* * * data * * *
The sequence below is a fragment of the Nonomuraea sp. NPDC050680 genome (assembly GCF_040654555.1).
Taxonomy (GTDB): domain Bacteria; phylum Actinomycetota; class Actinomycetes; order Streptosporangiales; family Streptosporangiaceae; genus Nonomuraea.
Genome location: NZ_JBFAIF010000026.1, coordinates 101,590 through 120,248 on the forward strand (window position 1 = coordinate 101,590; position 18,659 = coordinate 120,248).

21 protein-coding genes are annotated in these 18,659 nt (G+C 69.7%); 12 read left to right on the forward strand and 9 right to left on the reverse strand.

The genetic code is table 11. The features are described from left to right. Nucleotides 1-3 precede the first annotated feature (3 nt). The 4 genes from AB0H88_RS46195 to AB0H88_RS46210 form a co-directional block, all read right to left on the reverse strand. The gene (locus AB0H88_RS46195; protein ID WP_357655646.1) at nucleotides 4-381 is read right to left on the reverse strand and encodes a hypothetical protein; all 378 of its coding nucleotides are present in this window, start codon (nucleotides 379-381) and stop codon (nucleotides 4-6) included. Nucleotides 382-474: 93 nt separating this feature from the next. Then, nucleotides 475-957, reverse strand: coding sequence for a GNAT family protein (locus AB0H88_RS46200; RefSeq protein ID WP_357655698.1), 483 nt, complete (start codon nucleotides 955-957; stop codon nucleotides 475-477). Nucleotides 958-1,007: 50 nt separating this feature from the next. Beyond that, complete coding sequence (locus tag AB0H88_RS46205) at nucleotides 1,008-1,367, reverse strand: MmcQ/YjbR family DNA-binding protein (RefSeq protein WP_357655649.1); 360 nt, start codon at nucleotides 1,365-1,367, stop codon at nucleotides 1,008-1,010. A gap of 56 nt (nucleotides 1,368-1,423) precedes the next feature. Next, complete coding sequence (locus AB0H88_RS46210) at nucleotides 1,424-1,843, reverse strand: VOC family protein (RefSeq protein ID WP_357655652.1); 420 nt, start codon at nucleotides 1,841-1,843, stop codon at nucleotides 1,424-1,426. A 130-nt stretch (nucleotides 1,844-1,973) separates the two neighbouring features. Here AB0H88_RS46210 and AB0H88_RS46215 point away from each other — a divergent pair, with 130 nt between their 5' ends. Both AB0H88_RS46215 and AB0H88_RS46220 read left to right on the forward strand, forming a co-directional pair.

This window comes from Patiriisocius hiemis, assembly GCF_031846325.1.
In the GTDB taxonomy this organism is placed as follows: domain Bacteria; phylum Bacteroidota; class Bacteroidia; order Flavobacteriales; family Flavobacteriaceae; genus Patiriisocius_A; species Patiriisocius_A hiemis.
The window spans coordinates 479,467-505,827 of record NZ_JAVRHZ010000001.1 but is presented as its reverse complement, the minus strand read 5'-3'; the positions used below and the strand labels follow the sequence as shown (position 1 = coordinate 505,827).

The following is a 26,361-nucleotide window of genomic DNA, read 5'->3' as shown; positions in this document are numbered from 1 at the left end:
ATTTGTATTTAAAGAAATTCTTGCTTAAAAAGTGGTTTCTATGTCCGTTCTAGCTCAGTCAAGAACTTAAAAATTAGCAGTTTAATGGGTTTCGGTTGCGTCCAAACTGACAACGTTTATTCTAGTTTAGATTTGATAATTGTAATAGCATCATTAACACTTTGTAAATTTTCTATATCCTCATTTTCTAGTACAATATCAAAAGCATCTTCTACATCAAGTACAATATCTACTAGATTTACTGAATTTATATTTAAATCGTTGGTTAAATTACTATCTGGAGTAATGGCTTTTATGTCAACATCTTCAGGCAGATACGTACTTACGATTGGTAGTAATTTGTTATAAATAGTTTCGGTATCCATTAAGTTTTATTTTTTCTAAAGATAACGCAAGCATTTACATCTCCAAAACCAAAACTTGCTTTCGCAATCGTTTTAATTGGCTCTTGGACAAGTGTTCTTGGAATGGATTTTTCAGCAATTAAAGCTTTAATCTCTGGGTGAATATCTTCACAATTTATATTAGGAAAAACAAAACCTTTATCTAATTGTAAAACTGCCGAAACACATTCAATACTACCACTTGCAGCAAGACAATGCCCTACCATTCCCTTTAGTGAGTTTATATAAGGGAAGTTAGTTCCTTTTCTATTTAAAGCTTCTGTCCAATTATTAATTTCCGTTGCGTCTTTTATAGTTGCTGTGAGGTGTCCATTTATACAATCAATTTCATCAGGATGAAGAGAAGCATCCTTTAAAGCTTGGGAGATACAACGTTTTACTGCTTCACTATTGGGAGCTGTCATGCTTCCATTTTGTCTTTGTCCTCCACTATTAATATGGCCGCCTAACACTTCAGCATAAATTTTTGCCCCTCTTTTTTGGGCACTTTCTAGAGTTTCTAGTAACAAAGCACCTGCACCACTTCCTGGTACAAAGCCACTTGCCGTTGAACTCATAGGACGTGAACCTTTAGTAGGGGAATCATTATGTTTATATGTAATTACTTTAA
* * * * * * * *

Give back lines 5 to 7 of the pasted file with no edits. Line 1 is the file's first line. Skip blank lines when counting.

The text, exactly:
The genetic code is table 11. The features are described from left to right. Nucleotides 1-3 precede the first annotated feature (3 nt). The 4 genes from AB0H88_RS46195 to AB0H88_RS46210 form a co-directional block, all read right to left on the reverse strand. The gene (locus AB0H88_RS46195; protein ID WP_357655646.1) at nucleotides 4-381 is read right to left on the reverse strand and encodes a hypothetical protein; all 378 of its coding nucleotides are present in this window, start codon (nucleotides 379-381) and stop codon (nucleotides 4-6) included. Nucleotides 382-474: 93 nt separating this feature from the next. Then, nucleotides 475-957, reverse strand: coding sequence for a GNAT family protein (locus AB0H88_RS46200; RefSeq protein ID WP_357655698.1), 483 nt, complete (start codon nucleotides 955-957; stop codon nucleotides 475-477). Nucleotides 958-1,007: 50 nt separating this feature from the next. Beyond that, complete coding sequence (locus tag AB0H88_RS46205) at nucleotides 1,008-1,367, reverse strand: MmcQ/YjbR family DNA-binding protein (RefSeq protein WP_357655649.1); 360 nt, start codon at nucleotides 1,365-1,367, stop codon at nucleotides 1,008-1,010. A gap of 56 nt (nucleotides 1,368-1,423) precedes the next feature. Next, complete coding sequence (locus AB0H88_RS46210) at nucleotides 1,424-1,843, reverse strand: VOC family protein (RefSeq protein ID WP_357655652.1); 420 nt, start codon at nucleotides 1,841-1,843, stop codon at nucleotides 1,424-1,426. A 130-nt stretch (nucleotides 1,844-1,973) separates the two neighbouring features. Here AB0H88_RS46210 and AB0H88_RS46215 point away from each other — a divergent pair, with 130 nt between their 5' ends. Both AB0H88_RS46215 and AB0H88_RS46220 read left to right on the forward strand, forming a co-directional pair.

This window comes from Patiriisocius hiemis, assembly GCF_031846325.1.
In the GTDB taxonomy this organism is placed as follows: domain Bacteria; phylum Bacteroidota; class Bacteroidia; order Flavobacteriales; family Flavobacteriaceae; genus Patiriisocius_A; species Patiriisocius_A hiemis.